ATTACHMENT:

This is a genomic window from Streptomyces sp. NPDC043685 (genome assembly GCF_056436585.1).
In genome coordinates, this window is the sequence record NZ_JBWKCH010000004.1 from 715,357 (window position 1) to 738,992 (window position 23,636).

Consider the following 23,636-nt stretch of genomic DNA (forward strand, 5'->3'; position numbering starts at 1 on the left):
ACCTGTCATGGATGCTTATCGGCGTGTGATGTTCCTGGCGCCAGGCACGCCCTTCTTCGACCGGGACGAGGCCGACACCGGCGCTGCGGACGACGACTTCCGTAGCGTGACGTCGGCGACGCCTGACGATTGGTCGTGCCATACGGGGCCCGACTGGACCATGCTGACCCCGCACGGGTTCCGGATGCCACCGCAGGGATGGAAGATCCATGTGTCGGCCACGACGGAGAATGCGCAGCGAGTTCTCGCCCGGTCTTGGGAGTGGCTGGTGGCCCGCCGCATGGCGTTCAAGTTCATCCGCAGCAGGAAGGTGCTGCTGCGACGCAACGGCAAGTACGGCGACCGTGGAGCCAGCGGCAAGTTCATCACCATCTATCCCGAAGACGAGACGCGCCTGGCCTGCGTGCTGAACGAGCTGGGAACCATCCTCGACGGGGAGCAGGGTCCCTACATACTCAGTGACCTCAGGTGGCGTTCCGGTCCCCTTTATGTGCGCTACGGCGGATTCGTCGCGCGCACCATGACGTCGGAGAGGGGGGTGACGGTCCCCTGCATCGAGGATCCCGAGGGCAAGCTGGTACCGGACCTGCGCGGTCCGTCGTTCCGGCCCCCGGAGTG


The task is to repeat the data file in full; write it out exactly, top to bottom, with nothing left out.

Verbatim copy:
This is a genomic window from Streptomyces sp. NPDC043685 (genome assembly GCF_056436585.1).
In genome coordinates, this window is the sequence record NZ_JBWKCH010000004.1 from 715,357 (window position 1) to 738,992 (window position 23,636).

Consider the following 23,636-nt stretch of genomic DNA (forward strand, 5'->3'; position numbering starts at 1 on the left):
ACCTGTCATGGATGCTTATCGGCGTGTGATGTTCCTGGCGCCAGGCACGCCCTTCTTCGACCGGGACGAGGCCGACACCGGCGCTGCGGACGACGACTTCCGTAGCGTGACGTCGGCGACGCCTGACGATTGGTCGTGCCATACGGGGCCCGACTGGACCATGCTGACCCCGCACGGGTTCCGGATGCCACCGCAGGGATGGAAGATCCATGTGTCGGCCACGACGGAGAATGCGCAGCGAGTTCTCGCCCGGTCTTGGGAGTGGCTGGTGGCCCGCCGCATGGCGTTCAAGTTCATCCGCAGCAGGAAGGTGCTGCTGCGACGCAACGGCAAGTACGGCGACCGTGGAGCCAGCGGCAAGTTCATCACCATCTATCCCGAAGACGAGACGCGCCTGGCCTGCGTGCTGAACGAGCTGGGAACCATCCTCGACGGGGAGCAGGGTCCCTACATACTCAGTGACCTCAGGTGGCGTTCCGGTCCCCTTTATGTGCGCTACGGCGGATTCGTCGCGCGCACCATGACGTCGGAGAGGGGGGTGACGGTCCCCTGCATCGAGGATCCCGAGGGCAAGCTGGTACCGGACCTGCGCGGTCCGTCGTTCCGGCCCCCGGAGTG